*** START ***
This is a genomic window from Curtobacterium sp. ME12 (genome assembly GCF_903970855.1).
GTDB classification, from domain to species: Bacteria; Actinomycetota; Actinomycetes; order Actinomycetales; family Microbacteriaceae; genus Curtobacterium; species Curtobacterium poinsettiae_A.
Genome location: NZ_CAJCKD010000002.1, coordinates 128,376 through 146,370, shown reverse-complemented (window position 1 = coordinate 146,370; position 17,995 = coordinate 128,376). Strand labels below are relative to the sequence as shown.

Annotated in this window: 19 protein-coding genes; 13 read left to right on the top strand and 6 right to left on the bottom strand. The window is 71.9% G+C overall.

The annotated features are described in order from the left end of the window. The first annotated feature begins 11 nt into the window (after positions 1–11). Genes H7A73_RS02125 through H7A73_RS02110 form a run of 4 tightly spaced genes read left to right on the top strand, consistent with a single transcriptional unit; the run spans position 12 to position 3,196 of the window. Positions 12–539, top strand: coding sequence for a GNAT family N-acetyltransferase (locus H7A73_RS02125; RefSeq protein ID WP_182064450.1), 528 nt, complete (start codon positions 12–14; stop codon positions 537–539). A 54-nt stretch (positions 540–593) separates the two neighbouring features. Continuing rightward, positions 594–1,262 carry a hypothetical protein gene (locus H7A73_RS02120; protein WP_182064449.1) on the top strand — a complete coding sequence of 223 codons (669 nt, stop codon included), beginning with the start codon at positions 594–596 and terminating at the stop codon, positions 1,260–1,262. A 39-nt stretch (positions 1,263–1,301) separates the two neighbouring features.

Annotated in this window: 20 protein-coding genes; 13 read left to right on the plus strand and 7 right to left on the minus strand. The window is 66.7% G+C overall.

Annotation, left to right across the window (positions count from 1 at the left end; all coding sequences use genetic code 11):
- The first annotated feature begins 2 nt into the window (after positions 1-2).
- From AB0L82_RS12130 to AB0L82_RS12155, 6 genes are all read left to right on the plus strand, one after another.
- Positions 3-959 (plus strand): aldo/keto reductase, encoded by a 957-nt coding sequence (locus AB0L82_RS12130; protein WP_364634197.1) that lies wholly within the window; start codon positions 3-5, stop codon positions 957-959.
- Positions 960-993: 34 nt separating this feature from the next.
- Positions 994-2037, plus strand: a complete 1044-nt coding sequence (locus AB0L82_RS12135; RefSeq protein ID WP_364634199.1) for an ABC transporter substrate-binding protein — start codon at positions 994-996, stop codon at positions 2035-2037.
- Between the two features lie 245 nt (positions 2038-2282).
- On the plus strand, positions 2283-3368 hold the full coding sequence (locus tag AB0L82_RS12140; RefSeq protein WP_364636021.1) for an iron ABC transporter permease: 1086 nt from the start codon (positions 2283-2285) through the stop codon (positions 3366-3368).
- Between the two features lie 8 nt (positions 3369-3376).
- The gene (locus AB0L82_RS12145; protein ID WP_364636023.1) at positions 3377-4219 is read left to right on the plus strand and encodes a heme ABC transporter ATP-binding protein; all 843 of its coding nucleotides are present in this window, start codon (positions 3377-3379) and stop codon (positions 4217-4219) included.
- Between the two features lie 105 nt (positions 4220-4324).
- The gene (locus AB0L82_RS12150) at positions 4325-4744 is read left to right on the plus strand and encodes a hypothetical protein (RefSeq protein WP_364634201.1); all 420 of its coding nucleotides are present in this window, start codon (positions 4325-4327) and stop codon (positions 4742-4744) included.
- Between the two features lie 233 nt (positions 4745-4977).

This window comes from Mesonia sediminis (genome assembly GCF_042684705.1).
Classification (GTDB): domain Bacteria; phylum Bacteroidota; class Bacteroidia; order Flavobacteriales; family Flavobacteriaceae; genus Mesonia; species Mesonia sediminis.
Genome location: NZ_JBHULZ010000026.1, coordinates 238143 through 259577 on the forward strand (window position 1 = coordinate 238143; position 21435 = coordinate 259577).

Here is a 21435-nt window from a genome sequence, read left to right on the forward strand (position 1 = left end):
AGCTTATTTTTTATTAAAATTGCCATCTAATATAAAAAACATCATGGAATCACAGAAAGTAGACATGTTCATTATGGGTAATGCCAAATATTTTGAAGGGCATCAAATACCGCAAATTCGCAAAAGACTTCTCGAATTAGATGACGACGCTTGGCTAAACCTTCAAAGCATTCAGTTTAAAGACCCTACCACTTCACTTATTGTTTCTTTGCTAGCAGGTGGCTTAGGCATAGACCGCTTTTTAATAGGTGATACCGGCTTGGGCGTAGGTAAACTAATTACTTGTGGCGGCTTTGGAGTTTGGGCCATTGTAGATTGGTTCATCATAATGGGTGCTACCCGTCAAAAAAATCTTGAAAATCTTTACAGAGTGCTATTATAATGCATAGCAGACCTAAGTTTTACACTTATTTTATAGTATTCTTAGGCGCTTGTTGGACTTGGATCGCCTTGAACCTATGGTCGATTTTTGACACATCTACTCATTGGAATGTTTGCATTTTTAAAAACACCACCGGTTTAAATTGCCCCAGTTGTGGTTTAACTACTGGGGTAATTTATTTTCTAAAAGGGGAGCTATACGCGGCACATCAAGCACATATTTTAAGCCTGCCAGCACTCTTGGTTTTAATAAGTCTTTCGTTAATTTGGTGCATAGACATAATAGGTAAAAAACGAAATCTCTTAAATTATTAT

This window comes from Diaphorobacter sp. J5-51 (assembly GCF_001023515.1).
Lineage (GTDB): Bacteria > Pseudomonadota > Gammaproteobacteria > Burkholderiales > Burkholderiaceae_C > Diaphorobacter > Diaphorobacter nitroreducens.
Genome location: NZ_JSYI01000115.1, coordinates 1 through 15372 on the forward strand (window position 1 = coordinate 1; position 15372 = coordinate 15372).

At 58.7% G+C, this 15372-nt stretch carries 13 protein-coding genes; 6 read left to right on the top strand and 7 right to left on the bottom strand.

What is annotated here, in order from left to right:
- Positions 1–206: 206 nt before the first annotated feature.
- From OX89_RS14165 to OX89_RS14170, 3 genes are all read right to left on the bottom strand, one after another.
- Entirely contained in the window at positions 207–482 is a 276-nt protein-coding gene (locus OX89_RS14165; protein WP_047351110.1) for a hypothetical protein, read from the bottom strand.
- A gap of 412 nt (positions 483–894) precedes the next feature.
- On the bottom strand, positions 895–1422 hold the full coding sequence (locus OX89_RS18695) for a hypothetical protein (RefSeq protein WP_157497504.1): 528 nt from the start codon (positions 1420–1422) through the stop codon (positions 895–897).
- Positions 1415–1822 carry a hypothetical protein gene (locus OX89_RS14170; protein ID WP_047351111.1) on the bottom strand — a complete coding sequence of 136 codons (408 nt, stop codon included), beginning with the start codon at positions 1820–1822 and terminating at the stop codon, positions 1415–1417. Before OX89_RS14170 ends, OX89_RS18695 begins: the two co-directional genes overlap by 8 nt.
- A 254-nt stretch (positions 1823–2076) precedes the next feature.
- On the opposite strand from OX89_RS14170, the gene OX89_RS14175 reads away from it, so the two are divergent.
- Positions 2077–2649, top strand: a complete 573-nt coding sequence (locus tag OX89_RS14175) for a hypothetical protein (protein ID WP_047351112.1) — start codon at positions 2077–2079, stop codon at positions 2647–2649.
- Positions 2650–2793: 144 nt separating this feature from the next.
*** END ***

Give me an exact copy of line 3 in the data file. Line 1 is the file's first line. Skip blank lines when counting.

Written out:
Genome location: NZ_CAJCKD010000002.1, coordinates 128,376 through 146,370, shown reverse-complemented (window position 1 = coordinate 146,370; position 17,995 = coordinate 128,376). Strand labels below are relative to the sequence as shown.